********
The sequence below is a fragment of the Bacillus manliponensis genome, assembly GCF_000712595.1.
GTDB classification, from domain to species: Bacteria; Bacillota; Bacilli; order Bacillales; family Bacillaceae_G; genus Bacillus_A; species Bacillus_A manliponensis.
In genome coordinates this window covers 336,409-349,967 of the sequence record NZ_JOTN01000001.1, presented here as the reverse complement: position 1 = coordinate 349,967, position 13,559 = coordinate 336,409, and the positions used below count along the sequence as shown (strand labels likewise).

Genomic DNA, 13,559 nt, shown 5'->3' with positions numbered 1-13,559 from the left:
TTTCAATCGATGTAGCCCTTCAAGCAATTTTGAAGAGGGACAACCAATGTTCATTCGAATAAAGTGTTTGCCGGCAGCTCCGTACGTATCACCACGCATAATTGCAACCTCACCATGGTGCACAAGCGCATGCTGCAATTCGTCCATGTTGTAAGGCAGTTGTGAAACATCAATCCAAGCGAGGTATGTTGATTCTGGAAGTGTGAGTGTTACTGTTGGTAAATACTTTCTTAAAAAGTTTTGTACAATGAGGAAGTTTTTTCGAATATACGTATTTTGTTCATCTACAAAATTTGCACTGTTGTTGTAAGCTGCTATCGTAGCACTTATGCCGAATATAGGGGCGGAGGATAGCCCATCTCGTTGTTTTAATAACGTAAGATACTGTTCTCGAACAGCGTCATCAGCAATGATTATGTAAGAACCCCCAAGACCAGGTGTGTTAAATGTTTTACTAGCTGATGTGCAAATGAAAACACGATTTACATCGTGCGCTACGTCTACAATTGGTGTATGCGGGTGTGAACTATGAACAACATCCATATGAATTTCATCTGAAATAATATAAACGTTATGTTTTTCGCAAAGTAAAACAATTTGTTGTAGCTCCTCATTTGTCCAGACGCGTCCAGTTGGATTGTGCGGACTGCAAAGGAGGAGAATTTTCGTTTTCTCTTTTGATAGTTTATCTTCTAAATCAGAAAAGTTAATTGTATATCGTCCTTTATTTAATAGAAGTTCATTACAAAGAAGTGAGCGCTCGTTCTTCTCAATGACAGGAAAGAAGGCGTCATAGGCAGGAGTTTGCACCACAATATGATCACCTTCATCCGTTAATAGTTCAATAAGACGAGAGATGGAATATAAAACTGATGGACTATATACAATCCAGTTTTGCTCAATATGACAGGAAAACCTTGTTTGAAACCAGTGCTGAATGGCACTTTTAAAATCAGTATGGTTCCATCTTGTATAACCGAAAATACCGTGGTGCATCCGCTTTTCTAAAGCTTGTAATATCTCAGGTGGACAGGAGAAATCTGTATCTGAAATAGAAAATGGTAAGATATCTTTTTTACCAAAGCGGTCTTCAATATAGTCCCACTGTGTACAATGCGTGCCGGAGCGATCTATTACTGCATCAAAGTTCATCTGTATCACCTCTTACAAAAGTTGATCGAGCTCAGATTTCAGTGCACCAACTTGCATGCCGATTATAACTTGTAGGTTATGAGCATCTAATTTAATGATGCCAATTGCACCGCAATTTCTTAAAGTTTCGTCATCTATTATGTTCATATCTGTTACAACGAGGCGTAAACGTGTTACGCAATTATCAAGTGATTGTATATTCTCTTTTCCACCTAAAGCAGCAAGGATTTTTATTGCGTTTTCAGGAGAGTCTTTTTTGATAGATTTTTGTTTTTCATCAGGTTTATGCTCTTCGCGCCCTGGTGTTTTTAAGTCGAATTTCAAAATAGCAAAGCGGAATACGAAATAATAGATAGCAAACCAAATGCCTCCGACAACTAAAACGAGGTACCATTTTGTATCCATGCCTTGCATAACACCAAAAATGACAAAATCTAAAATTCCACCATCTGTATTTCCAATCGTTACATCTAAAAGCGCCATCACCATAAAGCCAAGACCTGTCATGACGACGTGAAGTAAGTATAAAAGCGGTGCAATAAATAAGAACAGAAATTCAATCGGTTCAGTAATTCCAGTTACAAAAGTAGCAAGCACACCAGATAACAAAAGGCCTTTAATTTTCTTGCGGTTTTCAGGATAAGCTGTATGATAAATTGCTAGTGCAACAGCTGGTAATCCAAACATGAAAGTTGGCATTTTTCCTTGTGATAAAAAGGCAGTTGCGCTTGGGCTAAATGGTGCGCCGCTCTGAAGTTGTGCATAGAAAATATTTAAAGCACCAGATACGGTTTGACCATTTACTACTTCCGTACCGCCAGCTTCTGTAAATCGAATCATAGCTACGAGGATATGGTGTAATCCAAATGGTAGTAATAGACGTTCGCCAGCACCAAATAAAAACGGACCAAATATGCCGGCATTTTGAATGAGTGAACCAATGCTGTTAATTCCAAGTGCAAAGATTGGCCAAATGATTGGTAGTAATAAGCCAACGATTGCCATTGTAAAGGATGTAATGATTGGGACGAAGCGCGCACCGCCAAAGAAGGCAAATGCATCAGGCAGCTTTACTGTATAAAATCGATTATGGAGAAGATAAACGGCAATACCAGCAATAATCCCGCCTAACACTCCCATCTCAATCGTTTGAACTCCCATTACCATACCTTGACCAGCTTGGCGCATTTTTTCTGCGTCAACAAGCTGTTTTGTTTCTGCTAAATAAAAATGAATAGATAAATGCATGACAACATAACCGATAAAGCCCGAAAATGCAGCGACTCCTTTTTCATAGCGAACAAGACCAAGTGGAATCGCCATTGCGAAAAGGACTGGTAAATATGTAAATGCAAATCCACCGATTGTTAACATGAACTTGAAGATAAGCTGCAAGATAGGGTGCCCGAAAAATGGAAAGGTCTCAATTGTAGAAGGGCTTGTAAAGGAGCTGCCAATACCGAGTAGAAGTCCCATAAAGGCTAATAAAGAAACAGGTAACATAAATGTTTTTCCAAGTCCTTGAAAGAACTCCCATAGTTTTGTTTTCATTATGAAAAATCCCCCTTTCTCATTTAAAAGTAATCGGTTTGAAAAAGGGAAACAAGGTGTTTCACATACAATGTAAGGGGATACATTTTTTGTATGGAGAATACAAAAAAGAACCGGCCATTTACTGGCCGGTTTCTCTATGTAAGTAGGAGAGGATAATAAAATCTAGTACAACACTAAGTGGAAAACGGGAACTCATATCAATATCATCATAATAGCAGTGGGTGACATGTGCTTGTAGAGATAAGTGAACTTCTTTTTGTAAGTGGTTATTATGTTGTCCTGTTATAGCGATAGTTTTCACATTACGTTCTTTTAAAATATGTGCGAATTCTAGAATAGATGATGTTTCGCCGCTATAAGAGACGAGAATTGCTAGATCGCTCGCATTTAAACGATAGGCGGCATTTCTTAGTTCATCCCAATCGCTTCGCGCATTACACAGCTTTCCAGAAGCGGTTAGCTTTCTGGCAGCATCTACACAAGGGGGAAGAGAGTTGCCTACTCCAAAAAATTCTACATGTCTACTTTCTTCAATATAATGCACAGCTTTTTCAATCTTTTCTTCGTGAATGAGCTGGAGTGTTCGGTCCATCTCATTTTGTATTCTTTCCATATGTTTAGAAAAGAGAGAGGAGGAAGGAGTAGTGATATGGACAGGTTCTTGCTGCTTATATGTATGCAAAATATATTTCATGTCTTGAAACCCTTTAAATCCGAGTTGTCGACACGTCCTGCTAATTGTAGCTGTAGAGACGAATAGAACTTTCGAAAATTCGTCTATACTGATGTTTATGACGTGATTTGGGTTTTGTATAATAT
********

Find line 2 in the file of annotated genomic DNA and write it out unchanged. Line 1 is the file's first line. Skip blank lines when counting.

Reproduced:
GTDB classification, from domain to species: Bacteria; Bacillota; Bacilli; order Bacillales; family Bacillaceae_G; genus Bacillus_A; species Bacillus_A manliponensis.